It’s one of those places you cannot help to include in the list of what to see in Portland.
And not only because you find it in every guidebook: it’s indissolubly tied to the name of the city hosting it and it does look impressive saying to have been there, even if for only 5 minutes, right the time to take a photo.
The Powell’s City of Books is the greatest (and most famous) independent bookstore in the world and it embodies the soul, the thoughts – a sort of ideal interpretation of the city – and the most authentic spirit of Portland.
That spirit which allowed the whole local community to survive during the difficult times of crisis spreading the concept of the local purchase, encouraging people to purchase and so sustain – through meetings, events and alternative projects – the local commercial activities.
That spirit which gave the start to civil campaigns for the rights of each individual, which opened the doors to the “one who is different” making it almost always an integral part, which stimulated the free thought, the desire of knowledge and the unavoidably passion (almost a need that cannot be given up) for reading.
That spirit – like Walter Powell, the bookstores’ founder, wanted to specify – that makes the Powell’s Books:
“the world’s best destination for readers,
a place that fosters a culture of reading and connects people with the books they’ll love.”
What to see in Portland: history and anecdotes about the Powell’s City of Books
The Powell’s City of Books was born in Portland in 1971 by the mind and passion of a retired entrepreneur, Walter Powell.
The previous year his son, Michael Powell, a student at the Chicago University, opened his first bookstore of used books with a 3000$ student loan, then given back within two months thanks to the success got by Michael and his father Walter, who in the meantime had reached him in Chicago to help him in his new activity.
Walter came back to Portland so enthusiastic of his experience with his son that he decided to open in his city a one-of-a-kind and special bookstore: a place dedicated to the spread of culture, the experiences and sharing, where everyone – of any social class – could promote and tell about one’s own literary works or have the chance to gain access to the texts necessary to one’s formation and interest.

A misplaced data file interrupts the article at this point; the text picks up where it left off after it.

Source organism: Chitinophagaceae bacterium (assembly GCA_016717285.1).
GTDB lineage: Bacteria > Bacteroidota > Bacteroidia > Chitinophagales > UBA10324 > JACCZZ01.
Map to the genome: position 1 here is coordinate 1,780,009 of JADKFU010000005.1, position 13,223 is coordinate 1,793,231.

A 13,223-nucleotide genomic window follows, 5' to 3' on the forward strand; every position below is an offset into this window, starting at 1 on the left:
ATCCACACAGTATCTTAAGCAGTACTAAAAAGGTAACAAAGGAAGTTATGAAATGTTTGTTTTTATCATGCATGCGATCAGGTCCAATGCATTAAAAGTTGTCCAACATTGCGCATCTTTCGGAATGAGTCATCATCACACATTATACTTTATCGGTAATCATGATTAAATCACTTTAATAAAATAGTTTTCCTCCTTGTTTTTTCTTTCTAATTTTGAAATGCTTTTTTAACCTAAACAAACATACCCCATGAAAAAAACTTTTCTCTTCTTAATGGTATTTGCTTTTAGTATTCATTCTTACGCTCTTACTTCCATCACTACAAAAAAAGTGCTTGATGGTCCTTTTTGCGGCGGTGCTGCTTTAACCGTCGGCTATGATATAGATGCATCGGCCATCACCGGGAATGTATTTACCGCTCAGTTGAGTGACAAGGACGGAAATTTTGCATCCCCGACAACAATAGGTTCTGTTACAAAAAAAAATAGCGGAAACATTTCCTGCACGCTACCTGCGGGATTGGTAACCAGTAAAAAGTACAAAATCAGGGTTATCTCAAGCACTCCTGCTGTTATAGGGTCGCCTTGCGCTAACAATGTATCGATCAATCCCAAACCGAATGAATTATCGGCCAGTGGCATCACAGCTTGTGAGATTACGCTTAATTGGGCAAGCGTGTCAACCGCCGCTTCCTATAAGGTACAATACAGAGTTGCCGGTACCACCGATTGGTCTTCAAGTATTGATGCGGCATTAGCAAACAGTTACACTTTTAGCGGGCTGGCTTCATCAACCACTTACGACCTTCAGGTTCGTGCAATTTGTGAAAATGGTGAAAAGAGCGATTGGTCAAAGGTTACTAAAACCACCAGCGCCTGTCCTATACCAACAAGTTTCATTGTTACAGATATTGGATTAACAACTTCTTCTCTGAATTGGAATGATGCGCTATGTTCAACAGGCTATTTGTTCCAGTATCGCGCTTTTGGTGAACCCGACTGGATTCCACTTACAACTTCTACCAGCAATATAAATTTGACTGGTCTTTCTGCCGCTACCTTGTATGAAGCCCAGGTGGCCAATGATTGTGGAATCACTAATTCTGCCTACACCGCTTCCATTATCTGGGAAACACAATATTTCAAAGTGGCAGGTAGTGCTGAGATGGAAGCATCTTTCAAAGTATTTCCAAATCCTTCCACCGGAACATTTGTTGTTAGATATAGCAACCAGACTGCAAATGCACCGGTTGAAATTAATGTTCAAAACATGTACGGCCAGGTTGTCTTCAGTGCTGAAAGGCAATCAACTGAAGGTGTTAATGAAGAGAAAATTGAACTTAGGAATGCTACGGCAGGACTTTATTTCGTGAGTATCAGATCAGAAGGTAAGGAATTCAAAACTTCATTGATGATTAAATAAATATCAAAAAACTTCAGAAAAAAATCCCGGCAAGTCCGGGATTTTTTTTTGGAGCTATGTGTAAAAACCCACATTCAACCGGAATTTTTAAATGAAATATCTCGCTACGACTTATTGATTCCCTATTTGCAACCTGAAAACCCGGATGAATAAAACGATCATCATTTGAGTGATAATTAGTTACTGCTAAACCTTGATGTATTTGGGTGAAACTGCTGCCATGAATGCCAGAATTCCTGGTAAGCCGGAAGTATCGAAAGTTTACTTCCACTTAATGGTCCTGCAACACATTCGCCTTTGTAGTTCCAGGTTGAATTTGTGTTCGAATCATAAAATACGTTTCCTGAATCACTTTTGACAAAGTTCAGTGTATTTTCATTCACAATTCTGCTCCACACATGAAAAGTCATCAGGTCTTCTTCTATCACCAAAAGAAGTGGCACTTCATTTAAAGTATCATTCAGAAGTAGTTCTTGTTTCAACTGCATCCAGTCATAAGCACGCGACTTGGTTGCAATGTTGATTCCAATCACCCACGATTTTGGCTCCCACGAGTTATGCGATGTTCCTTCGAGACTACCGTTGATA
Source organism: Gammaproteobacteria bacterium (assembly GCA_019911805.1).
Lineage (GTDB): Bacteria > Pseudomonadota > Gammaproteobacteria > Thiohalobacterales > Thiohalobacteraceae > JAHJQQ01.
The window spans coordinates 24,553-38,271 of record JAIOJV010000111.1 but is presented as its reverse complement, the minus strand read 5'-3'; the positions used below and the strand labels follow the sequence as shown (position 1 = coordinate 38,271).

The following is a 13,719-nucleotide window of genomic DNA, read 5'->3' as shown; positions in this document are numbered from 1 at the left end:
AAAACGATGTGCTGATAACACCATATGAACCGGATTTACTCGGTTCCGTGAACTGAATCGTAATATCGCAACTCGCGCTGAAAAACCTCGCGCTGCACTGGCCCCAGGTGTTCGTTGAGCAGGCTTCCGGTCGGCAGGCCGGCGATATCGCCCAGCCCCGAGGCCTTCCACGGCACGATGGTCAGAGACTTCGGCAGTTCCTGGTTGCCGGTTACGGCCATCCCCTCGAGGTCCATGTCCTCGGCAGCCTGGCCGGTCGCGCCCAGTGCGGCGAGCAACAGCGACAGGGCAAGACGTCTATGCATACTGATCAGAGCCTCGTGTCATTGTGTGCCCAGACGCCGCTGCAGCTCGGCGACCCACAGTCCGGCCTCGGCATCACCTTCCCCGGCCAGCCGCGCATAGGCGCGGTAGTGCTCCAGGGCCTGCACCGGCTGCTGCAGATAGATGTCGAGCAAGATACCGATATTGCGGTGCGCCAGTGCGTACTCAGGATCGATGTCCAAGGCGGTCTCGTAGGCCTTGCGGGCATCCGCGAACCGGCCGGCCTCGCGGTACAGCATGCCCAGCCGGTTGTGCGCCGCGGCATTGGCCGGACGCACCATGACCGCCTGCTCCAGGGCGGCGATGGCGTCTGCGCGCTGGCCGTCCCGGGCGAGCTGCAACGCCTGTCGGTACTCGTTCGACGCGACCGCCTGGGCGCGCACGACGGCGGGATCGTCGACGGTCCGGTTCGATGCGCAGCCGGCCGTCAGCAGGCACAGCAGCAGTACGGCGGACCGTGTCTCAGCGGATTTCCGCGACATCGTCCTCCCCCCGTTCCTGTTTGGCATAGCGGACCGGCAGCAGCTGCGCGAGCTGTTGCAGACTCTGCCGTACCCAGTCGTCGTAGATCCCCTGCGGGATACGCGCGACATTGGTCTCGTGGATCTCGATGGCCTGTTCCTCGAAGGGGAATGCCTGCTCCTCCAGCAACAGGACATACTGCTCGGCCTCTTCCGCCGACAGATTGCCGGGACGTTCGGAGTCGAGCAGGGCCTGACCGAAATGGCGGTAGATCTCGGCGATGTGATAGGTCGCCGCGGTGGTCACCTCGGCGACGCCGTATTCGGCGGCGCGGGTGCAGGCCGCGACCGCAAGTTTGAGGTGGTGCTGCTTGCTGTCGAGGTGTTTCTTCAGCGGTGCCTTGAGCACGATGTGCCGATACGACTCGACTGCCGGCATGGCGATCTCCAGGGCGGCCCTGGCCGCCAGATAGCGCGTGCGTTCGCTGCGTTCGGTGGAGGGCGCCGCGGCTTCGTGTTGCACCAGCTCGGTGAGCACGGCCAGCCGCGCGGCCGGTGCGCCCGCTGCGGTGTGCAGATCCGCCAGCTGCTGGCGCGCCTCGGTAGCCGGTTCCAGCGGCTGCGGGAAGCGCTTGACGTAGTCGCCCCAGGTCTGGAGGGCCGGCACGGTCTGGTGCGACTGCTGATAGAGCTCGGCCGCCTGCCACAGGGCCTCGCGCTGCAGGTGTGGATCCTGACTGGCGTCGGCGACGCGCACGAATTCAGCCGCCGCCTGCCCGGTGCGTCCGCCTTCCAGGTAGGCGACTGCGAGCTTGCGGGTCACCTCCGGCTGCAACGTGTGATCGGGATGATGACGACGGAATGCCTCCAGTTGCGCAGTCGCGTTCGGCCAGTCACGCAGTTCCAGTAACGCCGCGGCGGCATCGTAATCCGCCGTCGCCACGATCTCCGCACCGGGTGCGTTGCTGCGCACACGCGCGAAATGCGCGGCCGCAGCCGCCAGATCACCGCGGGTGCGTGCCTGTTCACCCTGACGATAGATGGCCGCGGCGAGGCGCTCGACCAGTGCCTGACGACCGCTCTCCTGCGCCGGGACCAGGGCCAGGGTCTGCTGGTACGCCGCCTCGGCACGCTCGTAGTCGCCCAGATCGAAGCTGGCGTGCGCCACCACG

After have obtained every kind of used books he bought an old car dealer in Northwest Burnside and in a few years made it in a few years – also thanks to Michael’s help who came back definitively in Portland 4 years later – the Powell’s City of Books, the largest and most famous independent bookstore in America first and in the world then.
What to see in Portland: Powell’s City of Books, impressions, locations and tips for the tour
Today the Powell’s Book group purchases over 3000 used books a days, organizes 500 author events a year and an imprecise number of meetings for the book club, writing workshop, reunions with independent authors and events that very often go beyond the books themselves.
It counts over 5000 employees, 3500 sections related to the most various subjects and even 5 locations in the Portland area.
The Powell’s Books on Hawthorne at 3723 SE, Hawthorne Blvd; the Powell’s Books for Home and Garden at 3747 SE, Hawthorne Blvd; the store inside the Portland Int. Airport and the Powell’s Books at Cedar Hills Crossing at 3415 SW, Cedar Hills Blvd in Beaverton.
The first one, the former car dealer purchased by Walter in 1971 is the Powell’s City of Books – the original site widened over years, today occupying a space of about 6500square meters – is located at 1005, Burninside Street: it’s the place that more than all I feel to recommend among the many suggestions and cues to offer about what to see in Portland.
How to enter a world apart where to get lost among the bookshelves looking for the most local and unusual info about Portland and Oregon, combing through the favourite authors and their characters, browsing in the most unexpected and unusual sections, chatting about readings and interests with the very helpful employees, as fond as their customers.
Drinking – why not? – a hot and very good (first try and then trust) – espresso or American at the Espresso Book Machine, together with the most beautiful and exciting pages by Mark Twain, Walt Whitman, Gertrude Stein, Hemingway, Faulkner and really many other ones.
Because, as Emily Powell – Michael’s daughter, who runs proudly and with love the activity created by Walter – says:
“My grandfather taught me our job is to connect the writer’s voice with the reader’s ear and not let our egos get in between.
My father taught me not only the love of the book itself, but also how to love the business of bookselling.”